I went to my first roller derby crash course last night. Can I call myself a derby girl, yet?
Actually, I don’t know what I was expecting, but it felt a lot like taking skating lessons when I was a kid. You know when you watch Tim Bits hockey and all the little tykes are shaky on their skates and wobbling around and falling over? Well, it was exactly like that, but with more quad skates and fifty full grown women. Seriously, if badassery is a requirement for roller derby, then I cannot call myself a derby chick because there was none to be found for miles and miles. Also, I suck at falling. Which is not something I ever thought I’d say in my lifetime, but it’s entirely true.
The class started with an off skate warm-up which consisted of running laps and then doing bodyweight lunges and jump squats. I had been stressing out about the fact that I would be the least athletic person there, and when the instructors opened with “Okay, we’re running laps,” I had a momentary flash back to high school phys ed, when I used to struggle through the Cooper run and then hide in the washroom out of embarassment. But it turns out a lot has changed in the past 7 years because I managed to keep up with all the tiny girls at the front of the pack without dying. Go me.
I was also reminded how much I love lifting when the first activity we performed with our skates on was simply holding a bodyweight squat for 40 seconds – and not even at parallel. I heard a lot of comments to the effect of, “This is such a good workout! I really need to practice squatting” when I’d been thinking about how easy it was to just hang out in a squat position at this point in my life.
But while squatting ain’t no thang, the skills portion was a whole ‘nother story. Here are the skills I learned last night:
- How to skate
- Falling on one knee
- Falling on the other knee
- Falling on both knees
- Falling on all fours
- Stepping sideways
- Stepping forward
Yes. I repeat: all of those things were skills. And they were hard. Saying I learned how to stop is hyperbole, because apparently hitting a wall doesn’t count as “proper” stopping, though I can attest that it gets the job done.
More important than the skate portion, though: one of my primary motivations for signing up for this course was to try and deal with some of my social anxiety, and on that front I was actually kind of successful. I had to take the bus to the arena and I could see a couple of girls who were obviously headed in the same direction, but my brain decided it was going to do its “Omg social situation! Shut down!” routine and so I chickened out of saying anything.
But then as we were walking over as a group, we did finally start up a somewhat nervous conversation and I was not immediately rejected, nor did the world end. And when we got to the arena, there were a lot of people awkwardly standing around and introducing themselves and obviously unsure of whether they should say anything or not, which made me feel about a million times better. I am completely normal.
After the class I bused home with a couple of the girls and I managed to strike up a 20-minute chat on Star Trek, which means I was able to successfully carry on a non-lifting related conversation. I consider that a fricken’ PR in life, man.
So I was kind of worried that this would be a huge failure and I’d chicken out of going back, thereby choosing to remain anti-social for another year. But instead I’m going back and I feel reassured that stepping back from PL for a few weeks was a good decision. My lifting is a mess, and really that’s okay. I read Eric’s Cressey’s “Your kid doesn’t need a strength coach, he needs a bike” this morning and that really hit close to home. Except, this isn’t about my child, it’s about me: I need to enjoy my life a lot more than I need to squat 400lbs.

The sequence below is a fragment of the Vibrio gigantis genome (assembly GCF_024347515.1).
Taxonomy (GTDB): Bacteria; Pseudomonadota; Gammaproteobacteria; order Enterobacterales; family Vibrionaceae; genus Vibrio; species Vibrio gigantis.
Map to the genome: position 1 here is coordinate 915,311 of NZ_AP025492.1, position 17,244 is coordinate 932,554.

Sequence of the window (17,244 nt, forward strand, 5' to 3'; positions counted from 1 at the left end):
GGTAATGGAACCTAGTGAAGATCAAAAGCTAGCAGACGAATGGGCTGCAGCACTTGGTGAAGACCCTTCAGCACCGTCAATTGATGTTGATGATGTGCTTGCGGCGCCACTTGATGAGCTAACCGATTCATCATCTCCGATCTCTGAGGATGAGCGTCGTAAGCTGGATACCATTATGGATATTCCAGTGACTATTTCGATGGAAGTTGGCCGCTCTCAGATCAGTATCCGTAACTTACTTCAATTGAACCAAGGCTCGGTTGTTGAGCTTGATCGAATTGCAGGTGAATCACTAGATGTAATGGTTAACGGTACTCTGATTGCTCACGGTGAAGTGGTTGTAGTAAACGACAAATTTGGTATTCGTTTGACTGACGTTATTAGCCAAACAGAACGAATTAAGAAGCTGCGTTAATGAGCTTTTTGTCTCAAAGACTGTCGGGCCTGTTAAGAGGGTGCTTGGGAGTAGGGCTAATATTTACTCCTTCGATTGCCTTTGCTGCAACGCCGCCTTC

On that note, I think I’m going to skip the meet I had planned in July. Hopefully I will still qualify for provincials with my total from before Christmas and I do want to go to Nationals when I feel more focussed. In the meantime, I am going to work on passing my roller derby skills assessment and I’ve been eyeing either Olympic lifting or strongman training, just to learn the technique involved in either one and maybe not lose all of my strength while avoiding PL. I had briefly considered Crossfit or bodybuilding, but I don’t think I’m that desperate just yet.
For one thing, my lifting might be a mess, but for the sake of consistency, so is my diet. I was doing okay but this weekend I ate a ton of junk. Actually, it wasn’t all junk. On Saturday I just ate about a million calories in fruit and then followed up with alcohol. Yesterday I managed to eat an entire bag of sunflower seeds while watching the first season of The Wire – which is appropriate because I often feel like a junkie when it comes to food. I can stay clean for a few days and then I just need a sugar, fat and salt fix when I’m alone in my apartment on Saturday night. At least I wasn’t so far gone that I consumed dairy, so I don’t feel like death today.
Time to get back on track today – just like everyone says on Monday. But I am tentatively making plans for Canada Day and those plans involve a strong motivation and desire to be as lean as possible. And I know that eating properly for 4 weeks will make a noticeable difference, even if I don’t get hung up on the scale. So here’s to the month ahead: which I’m obviously starting off on the right foot by skipping the gym tonight to go to Gary’s for dinner. Actually, I agreed to this because it will probably be acceptably healthy. After all, he doesn’t drink and he’s obsessed with clean eating. I don’t think he’s even touched a bag of chips or a can of pop in +5 years.
Anyway, he messaged me this weekend saying, “Want to come over for steak and salmon? I’m realizing I have no social life beyond the gym.” Funny, I’ve been realizing the same thing, myself. And yes, I absolutely do want steak.